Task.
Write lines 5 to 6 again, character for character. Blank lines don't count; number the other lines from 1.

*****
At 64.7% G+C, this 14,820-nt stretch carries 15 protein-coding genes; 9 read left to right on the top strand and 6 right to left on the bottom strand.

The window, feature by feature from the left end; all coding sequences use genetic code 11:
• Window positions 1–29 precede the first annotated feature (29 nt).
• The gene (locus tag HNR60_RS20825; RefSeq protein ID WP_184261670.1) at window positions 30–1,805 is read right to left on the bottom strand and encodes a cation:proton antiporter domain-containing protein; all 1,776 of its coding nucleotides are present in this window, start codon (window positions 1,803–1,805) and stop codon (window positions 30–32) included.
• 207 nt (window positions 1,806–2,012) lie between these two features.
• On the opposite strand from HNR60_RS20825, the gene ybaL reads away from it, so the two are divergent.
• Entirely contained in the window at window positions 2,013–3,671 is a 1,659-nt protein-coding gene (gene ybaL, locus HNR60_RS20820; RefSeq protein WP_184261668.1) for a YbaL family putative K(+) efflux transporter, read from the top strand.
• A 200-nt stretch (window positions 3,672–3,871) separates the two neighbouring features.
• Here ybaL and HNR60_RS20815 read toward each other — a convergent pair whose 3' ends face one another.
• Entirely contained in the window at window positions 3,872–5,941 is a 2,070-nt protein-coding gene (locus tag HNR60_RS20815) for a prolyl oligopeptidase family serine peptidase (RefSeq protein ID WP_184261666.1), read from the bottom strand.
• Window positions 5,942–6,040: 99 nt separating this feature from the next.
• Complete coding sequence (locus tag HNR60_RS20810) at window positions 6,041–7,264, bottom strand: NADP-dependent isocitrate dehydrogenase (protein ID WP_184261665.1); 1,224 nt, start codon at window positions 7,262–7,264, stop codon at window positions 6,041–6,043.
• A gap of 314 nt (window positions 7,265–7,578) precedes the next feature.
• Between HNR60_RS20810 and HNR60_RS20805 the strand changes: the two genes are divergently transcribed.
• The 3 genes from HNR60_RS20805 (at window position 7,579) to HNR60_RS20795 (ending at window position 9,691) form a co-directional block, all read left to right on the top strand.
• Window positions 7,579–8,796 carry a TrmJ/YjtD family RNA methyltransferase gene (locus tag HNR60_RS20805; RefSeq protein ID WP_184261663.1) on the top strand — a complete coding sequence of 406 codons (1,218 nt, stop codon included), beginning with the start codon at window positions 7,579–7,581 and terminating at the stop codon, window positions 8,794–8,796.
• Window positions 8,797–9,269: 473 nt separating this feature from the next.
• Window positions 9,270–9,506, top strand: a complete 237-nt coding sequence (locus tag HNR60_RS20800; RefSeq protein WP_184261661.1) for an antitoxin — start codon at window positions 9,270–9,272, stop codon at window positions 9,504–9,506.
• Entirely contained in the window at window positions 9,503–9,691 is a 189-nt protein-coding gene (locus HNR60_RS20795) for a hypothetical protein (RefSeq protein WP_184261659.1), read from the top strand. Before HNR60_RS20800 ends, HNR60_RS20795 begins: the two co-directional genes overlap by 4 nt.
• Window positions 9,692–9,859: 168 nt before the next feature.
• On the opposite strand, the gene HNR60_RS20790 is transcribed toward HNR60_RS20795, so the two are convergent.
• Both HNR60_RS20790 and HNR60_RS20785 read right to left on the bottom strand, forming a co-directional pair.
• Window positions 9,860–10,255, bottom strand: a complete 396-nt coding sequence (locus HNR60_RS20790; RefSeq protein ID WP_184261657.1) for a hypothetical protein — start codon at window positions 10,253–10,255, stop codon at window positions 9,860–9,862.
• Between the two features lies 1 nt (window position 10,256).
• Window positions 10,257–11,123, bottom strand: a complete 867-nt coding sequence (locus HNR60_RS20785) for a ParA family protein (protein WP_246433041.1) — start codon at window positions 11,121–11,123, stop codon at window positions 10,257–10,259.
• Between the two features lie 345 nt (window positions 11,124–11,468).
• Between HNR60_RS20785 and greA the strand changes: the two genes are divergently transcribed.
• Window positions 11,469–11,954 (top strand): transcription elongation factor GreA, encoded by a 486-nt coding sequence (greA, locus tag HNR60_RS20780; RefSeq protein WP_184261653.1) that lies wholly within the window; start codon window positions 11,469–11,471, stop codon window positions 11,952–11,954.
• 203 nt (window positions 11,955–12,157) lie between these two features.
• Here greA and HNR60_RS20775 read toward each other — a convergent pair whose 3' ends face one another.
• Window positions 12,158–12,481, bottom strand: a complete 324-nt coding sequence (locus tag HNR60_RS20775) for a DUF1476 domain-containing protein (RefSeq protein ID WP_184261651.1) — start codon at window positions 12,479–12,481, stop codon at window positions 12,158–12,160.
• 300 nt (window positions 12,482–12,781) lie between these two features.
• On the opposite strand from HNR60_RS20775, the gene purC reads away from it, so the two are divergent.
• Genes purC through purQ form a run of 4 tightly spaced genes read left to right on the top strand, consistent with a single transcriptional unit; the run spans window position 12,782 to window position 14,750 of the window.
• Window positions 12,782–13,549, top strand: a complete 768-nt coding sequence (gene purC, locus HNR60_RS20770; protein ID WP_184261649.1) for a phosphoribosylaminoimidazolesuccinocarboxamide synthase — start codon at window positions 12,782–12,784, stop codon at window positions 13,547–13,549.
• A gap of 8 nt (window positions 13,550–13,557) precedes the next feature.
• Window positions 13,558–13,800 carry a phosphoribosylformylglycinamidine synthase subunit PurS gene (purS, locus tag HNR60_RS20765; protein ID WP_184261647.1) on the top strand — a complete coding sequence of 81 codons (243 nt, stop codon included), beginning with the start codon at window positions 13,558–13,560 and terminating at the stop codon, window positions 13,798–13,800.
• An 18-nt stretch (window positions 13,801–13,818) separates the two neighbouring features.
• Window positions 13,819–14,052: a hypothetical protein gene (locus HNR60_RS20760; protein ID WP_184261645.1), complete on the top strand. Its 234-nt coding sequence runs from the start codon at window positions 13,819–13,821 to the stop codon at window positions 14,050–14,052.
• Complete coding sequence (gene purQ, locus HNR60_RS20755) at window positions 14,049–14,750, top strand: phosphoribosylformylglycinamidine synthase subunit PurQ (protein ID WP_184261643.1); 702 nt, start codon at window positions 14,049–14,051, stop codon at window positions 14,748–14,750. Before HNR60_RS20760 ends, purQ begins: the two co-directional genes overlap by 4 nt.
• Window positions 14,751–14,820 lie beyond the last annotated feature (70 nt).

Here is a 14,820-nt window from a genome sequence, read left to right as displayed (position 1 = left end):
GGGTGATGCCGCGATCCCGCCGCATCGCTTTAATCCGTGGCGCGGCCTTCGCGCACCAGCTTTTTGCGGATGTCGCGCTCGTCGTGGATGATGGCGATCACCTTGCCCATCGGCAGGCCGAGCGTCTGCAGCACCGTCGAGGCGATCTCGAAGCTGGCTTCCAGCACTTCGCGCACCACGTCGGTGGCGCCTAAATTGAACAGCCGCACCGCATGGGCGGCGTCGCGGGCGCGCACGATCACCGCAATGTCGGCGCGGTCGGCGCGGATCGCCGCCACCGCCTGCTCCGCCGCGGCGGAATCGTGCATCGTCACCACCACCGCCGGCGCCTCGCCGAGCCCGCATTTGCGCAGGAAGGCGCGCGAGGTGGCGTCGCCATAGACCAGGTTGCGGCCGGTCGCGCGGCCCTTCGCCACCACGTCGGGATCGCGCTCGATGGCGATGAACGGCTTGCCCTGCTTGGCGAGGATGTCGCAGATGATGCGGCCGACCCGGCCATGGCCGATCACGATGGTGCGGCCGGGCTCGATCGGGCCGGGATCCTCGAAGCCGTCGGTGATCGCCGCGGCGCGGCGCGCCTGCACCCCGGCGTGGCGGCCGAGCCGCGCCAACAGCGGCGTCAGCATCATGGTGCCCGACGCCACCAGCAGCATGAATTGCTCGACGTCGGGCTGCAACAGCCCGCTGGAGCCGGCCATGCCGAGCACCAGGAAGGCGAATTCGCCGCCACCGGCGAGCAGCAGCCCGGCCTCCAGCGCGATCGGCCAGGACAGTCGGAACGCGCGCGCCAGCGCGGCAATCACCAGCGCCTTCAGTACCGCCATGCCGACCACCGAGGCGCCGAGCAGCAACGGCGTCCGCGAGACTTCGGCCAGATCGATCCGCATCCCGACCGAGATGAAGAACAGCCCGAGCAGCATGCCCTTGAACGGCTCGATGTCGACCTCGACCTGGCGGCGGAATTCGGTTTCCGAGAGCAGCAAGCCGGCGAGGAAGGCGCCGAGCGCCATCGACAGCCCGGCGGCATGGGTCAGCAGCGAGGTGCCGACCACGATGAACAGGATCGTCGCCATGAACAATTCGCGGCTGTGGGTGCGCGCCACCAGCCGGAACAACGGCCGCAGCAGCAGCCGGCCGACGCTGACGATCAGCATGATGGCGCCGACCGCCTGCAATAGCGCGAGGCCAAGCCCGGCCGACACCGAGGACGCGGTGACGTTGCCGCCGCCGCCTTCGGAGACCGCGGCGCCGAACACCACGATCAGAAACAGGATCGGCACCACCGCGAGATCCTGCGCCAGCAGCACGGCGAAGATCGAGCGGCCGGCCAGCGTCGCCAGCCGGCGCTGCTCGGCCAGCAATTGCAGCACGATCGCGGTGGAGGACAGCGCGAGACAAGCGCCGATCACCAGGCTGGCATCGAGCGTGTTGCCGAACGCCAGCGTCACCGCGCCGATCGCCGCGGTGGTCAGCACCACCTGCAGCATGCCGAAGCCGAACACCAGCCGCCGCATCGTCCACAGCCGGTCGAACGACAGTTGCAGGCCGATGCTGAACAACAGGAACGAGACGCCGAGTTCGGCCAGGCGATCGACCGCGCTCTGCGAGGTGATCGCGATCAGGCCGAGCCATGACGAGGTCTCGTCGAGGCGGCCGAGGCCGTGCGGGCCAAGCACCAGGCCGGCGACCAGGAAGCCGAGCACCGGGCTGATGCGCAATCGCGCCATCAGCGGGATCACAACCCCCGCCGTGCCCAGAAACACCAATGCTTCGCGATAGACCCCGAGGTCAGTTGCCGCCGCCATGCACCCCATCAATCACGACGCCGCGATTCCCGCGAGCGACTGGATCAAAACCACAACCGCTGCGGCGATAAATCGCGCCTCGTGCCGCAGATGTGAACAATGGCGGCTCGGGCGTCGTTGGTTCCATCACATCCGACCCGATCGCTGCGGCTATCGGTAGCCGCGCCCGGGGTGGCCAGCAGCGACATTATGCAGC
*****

• 207 nt (window positions 1,806–2,012) lie between these two features.
• On the opposite strand from HNR60_RS20825, the gene ybaL reads away from it, so the two are divergent.